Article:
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The Story Behind Lococycle's Insanity

When Twisted Pixel released the first trailer for Lococycle last week, the gaming world didn’t know how to react. Many were excited, others were confused, and some actually seemed pissed off. All we know right now is the game stars I.R.I.S., a sentient assassin motorcycle, who is being pursued by S.P.I.K.E., another seemingly evil sentient motorcycle. 

Studio director Michael Wilford says the idea stemmed from the movie Torque, a sort of Fast and the Furious clone that substitutes cars for motorcycles. Josh Bear, Twisted Pixel’s creative director, was given a copy of the movie one night and later had nightmares about it.

“In the movie there’s a part where two girls are on motorcycles are popping wheelies and fighting each other with the motorcycles. Josh came into the office the next day and said, ‘We’re making a game about motorcycles that fight each other,’” Wilford says.

Twisted Pixel showed off a short demo of the game at Penny Arcade Expo last week. We learn the man attached to I.R.I.S. is named Pablo and only speaks Spanish. This leads to some humorous dialog exchanges where I.R.I.S. often misinterprets what Pablo is saying.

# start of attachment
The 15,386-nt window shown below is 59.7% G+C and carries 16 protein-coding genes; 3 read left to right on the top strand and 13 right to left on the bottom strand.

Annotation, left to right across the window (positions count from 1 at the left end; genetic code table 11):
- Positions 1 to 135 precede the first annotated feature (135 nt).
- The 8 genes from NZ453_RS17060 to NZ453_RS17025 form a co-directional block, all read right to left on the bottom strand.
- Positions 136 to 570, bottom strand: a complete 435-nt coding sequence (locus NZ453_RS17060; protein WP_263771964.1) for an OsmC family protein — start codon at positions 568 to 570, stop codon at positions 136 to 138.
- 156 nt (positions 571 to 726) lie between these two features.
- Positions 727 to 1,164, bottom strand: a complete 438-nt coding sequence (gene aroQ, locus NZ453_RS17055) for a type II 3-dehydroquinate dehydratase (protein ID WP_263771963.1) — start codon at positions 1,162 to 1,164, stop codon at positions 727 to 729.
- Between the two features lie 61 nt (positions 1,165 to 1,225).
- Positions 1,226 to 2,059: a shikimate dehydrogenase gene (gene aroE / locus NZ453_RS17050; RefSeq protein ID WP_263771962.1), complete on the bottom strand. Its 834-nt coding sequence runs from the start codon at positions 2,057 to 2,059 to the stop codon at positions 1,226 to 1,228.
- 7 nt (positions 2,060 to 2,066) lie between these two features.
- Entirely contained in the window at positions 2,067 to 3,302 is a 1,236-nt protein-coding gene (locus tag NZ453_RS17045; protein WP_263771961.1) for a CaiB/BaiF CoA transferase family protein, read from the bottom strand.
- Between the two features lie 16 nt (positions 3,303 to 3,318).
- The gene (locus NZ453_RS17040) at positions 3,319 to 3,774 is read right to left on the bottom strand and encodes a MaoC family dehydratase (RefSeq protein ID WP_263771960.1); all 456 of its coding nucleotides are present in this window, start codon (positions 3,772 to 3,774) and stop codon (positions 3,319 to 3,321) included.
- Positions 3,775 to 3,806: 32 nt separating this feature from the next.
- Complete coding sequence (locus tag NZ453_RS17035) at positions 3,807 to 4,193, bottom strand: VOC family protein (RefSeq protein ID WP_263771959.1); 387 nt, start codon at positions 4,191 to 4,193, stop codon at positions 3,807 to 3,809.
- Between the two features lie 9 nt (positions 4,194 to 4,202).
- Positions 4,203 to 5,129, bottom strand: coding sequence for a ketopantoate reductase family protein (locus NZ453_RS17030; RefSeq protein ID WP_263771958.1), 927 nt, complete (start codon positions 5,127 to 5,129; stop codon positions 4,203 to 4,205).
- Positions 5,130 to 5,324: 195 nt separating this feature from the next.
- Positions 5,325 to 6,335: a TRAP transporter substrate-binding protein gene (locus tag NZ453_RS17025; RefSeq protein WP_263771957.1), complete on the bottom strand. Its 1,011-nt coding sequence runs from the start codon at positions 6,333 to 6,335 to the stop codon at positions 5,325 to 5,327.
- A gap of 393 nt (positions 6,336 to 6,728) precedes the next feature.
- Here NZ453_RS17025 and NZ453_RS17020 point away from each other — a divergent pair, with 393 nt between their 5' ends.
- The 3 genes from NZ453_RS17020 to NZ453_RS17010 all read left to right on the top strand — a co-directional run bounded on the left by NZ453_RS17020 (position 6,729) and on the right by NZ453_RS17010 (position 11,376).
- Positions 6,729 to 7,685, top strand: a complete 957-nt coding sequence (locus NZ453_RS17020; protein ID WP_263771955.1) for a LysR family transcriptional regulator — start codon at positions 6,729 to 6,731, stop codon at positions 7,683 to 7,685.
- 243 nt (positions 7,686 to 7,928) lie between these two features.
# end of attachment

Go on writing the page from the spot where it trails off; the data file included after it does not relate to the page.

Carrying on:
We also got a look at the game's combat system, which Wilford says might change when the game is final. They want to create a combo system that is easy for everyone to pick up and play but also has depth. He gave Batman: Arkham City's combo system as an inspiration.

Wilford says they aren't confirming what platforms Lococycle will arrive on despite everyone's assumption it's coming to Xbox Live Arcade. There’s a two gigabyte limit on games for Xbox Live Arcade and Lococycle is going to be bigger than that. "So we’re figuring out what all that means," he says.

With releases such as 'Spolsion Man, Gunstringer, and The Maw, Twisted Pixel is quickly becoming known as a studio that only makes crazy-looking games with unique hooks. Wilford says that doesn't necessarily mean they'll only make these types of games in the future.

“We love a wide range of games,” Wilford explains. “All of our games we try to do something different gameplay wise. We’re realizing that maybe people are assuming this is all we can do or want to do is the humor-y type stuff. We might do something down the road that tries to break away from that.”

As for the Internet commenters, Wilford says the studio reads every comment on every website about its games, good or bad.

“We think [negative comments] are hilarious. That doesn’t bother us," he says. "Every game comes with that. We like making something that’s non-standard that you’re either going to think is worth giving a shot or you want nothing to do with it.

“I don’t want to make a forgettable game.”

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